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1795 Valdes Map of Vancouver, Washington, and British Columbia


1795 Valdes Map of Vancouver, Washington, and British Columbia




Carta Esferica de los reconocimientos hechos en 1792 en la Costa N.O. de America para examinar la Entrada de Juan de Fuca, y la internacion de sus Canales navegables levantada de ordern del Rey Neustro Senor abordo de la Goletas Sutil y Mexicana.


This is an uncommon 1871 reissue of a 1795 map of Vancouver Island, Washington, and British Columbia by the Spanish navigators Dionisio Alcala-Galiano and Cayetano Valdes. Alcala-Galiano and Valdes led the last important Spanish exploratory voyage to the Pacific Northwest. Though the Spanish navigators reached the region around the same time as Vancouver, their maps were not officially published until five years later, after Vancouver's work had already established the nomenclature of the region. Nonetheless, many scholars consider their work to be superior to Vancouver and believe it deserves greater recognition in histories. The map covers form the northern tip of Vancouver Island south as past the entrada de Juan de Fuca to Port Gray (Puerto de Gray) and includes much of the Puget Sound. The elusive eastern coast line of Vancouver Island is only tentatively mapped. A shore profile showing the Goletas, appears in the lower left quadrant. This map is an 1871 reissue of a scarce Spanish government map.


Dionisio Alcalá Galiano (October 8, 1760 - October 21, 1805) was a Spanish naval officer, cartographer, and explorer. Born in Cabra, Córdoba, Spain, in 1760, Galiano entered the Spanish navy in 1771, at the age of 11. After several years at sea he enrolled in the Spanish naval academy in 1775 and upon graduating in 1779 entered active service. In 1784 Galiano met and worked with Alessandro Malaspina, with whom he would later journey to America. Both men were among a group of officers studying astronomy at the Royal Observatory in Cádiz under Admiral Vicente Tofiño. Thought association was brief, when Tofiño was called upon to create an atlas of the coast of Spain, and he chose Galiano to work on the project. Thus Galiano assisted Tofiño's great hydrographic study, which resulted in the 1789 i>Atlas Maritímo de España. This experience was the basis of Galiano's expertise as a professional cartographer. Subsequently, taking advantage of the just developed marine chronometer, Galiano produced some of the first accurate maps of various coastlines in Europe and the Americas, including the Strait of Juan de Fuca, the Strait of Georgia, and Vancouver Island. He reached the rank of brigadier and died in the Battle of Trafalgar.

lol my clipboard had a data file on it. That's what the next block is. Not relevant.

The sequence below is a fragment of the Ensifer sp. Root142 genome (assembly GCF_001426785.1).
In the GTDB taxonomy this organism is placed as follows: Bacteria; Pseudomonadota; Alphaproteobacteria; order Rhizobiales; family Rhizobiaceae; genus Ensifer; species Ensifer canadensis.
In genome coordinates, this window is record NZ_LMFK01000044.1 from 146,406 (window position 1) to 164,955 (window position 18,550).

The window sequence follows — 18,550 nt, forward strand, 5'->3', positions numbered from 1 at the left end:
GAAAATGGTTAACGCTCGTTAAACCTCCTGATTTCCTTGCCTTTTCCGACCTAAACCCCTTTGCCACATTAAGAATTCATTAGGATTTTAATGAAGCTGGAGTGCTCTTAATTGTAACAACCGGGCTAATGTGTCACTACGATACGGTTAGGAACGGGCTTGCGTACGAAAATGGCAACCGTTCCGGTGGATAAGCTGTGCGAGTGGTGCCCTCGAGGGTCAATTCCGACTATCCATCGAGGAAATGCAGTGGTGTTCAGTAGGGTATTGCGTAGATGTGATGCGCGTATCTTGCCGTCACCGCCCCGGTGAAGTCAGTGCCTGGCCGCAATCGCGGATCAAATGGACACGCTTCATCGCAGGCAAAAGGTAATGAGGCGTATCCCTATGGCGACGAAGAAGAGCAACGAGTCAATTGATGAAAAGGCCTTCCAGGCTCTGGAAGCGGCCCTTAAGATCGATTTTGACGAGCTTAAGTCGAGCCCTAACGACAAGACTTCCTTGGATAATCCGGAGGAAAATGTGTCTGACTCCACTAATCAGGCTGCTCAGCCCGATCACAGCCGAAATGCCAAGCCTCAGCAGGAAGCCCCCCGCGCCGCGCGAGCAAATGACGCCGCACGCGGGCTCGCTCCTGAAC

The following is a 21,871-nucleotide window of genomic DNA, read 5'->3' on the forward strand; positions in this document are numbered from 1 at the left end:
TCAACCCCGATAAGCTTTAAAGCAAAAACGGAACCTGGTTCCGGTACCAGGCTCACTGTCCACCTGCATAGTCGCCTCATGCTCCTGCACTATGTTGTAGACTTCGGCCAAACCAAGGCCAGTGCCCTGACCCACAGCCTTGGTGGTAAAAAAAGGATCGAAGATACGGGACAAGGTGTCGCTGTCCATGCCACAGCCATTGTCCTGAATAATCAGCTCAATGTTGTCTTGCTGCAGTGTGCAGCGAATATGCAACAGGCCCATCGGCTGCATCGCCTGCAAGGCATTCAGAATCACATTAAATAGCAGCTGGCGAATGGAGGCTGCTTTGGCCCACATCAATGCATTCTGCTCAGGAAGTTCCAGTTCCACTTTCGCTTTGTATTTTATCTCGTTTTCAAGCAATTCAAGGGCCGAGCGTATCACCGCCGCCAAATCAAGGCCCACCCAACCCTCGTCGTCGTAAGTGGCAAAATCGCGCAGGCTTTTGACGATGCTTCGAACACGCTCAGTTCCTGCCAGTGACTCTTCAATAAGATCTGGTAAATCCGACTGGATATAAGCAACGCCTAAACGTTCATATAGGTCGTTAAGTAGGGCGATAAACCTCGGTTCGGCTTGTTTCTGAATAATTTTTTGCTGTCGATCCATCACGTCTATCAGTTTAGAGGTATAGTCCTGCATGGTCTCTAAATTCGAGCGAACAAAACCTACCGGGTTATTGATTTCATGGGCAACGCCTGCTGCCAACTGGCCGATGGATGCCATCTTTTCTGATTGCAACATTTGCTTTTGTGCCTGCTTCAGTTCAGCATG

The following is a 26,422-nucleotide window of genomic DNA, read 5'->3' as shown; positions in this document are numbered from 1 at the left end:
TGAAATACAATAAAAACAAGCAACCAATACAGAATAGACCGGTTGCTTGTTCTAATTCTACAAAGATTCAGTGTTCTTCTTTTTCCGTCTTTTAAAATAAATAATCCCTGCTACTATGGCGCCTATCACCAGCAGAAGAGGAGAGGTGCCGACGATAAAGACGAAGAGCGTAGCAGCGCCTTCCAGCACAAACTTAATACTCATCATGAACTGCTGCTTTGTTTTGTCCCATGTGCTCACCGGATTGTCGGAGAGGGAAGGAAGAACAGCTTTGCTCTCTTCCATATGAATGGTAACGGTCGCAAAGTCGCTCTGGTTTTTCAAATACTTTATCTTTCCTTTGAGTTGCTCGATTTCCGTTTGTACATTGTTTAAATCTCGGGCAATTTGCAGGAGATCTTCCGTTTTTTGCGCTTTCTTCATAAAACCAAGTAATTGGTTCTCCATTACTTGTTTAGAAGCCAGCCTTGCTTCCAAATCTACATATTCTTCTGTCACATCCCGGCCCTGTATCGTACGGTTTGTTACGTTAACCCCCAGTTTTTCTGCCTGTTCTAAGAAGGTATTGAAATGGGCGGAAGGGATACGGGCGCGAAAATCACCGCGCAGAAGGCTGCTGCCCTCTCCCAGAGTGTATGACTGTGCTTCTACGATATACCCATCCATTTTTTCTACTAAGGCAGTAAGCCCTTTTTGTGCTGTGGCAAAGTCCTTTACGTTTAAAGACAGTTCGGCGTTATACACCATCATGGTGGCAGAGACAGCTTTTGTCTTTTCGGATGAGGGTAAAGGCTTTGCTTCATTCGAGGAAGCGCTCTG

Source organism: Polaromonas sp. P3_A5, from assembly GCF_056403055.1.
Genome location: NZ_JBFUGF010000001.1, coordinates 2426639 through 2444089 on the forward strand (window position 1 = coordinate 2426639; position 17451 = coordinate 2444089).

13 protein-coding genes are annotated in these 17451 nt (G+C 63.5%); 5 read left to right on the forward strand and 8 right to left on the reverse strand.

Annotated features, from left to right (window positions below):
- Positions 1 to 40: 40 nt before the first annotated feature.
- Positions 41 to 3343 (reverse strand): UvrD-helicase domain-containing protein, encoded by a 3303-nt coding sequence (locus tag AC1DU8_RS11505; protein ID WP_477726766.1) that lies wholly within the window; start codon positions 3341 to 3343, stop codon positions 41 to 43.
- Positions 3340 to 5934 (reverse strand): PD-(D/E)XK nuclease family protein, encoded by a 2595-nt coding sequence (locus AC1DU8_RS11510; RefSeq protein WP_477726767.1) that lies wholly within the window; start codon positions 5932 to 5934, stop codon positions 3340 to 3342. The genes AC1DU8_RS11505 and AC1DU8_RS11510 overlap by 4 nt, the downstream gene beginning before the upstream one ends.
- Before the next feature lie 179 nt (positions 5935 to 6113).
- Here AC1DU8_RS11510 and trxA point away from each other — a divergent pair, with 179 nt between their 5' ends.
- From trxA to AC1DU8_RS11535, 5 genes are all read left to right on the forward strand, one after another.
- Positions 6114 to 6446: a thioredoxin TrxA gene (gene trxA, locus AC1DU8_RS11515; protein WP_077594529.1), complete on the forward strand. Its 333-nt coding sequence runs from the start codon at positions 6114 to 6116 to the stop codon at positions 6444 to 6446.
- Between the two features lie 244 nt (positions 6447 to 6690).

Cayetano Valdés y Flores Bazán (1767-1835) was a commander of the Spanish Navy, explorer, and captain general who served in the French Revolutionary and Napoleonic Wars, fighting for both sides at different times due to the changing fortunes of Spain in the conflict. He took part in a number of naval battles, including the Great Siege of Gibraltar, the Battle of Cape St Vincent, and the Battle of Trafalgar. He was an explorer, most notable in the Pacific Northwest, where he and Dionisio Alcalá Galiano conducted the first circumnavigation of Vancouver Island, in partial cooperation with George Vancouver. Over his long career he achieved the highest ranks in the Spanish Navy, eventually being named Captain General of Cadiz and Captain General of the Spanish Navy.


Very good. Minor wear on original fold lines. Blank on verso.


Catalogue of Maps from the Royal Geographical Society, p. 337.